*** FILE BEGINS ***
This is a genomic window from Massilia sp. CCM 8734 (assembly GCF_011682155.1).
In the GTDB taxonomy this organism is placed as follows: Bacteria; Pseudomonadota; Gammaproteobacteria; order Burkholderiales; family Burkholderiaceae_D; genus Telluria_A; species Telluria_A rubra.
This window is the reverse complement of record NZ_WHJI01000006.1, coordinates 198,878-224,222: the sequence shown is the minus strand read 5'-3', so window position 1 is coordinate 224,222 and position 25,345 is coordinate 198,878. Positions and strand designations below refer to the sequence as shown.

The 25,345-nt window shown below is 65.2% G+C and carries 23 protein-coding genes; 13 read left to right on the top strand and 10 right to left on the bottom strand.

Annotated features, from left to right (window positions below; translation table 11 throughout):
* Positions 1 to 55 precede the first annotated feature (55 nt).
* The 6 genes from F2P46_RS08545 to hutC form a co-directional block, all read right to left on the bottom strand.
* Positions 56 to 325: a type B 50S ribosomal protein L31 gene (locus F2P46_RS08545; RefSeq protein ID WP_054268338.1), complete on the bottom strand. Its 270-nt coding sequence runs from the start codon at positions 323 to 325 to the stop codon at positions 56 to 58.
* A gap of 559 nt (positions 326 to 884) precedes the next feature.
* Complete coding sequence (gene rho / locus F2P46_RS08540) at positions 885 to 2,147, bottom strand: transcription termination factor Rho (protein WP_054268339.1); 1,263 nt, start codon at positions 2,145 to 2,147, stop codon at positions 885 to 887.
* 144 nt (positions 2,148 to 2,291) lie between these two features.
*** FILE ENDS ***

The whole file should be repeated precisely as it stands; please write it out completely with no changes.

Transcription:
This is a genomic window from Massilia sp. CCM 8734 (assembly GCF_011682155.1).
In the GTDB taxonomy this organism is placed as follows: Bacteria; Pseudomonadota; Gammaproteobacteria; order Burkholderiales; family Burkholderiaceae_D; genus Telluria_A; species Telluria_A rubra.
This window is the reverse complement of record NZ_WHJI01000006.1, coordinates 198,878-224,222: the sequence shown is the minus strand read 5'-3', so window position 1 is coordinate 224,222 and position 25,345 is coordinate 198,878. Positions and strand designations below refer to the sequence as shown.

The 25,345-nt window shown below is 65.2% G+C and carries 23 protein-coding genes; 13 read left to right on the top strand and 10 right to left on the bottom strand.

Annotated features, from left to right (window positions below; translation table 11 throughout):
* Positions 1 to 55 precede the first annotated feature (55 nt).
* The 6 genes from F2P46_RS08545 to hutC form a co-directional block, all read right to left on the bottom strand.
* Positions 56 to 325: a type B 50S ribosomal protein L31 gene (locus F2P46_RS08545; RefSeq protein ID WP_054268338.1), complete on the bottom strand. Its 270-nt coding sequence runs from the start codon at positions 323 to 325 to the stop codon at positions 56 to 58.
* A gap of 559 nt (positions 326 to 884) precedes the next feature.
* Complete coding sequence (gene rho / locus F2P46_RS08540) at positions 885 to 2,147, bottom strand: transcription termination factor Rho (protein WP_054268339.1); 1,263 nt, start codon at positions 2,145 to 2,147, stop codon at positions 885 to 887.
* 144 nt (positions 2,148 to 2,291) lie between these two features.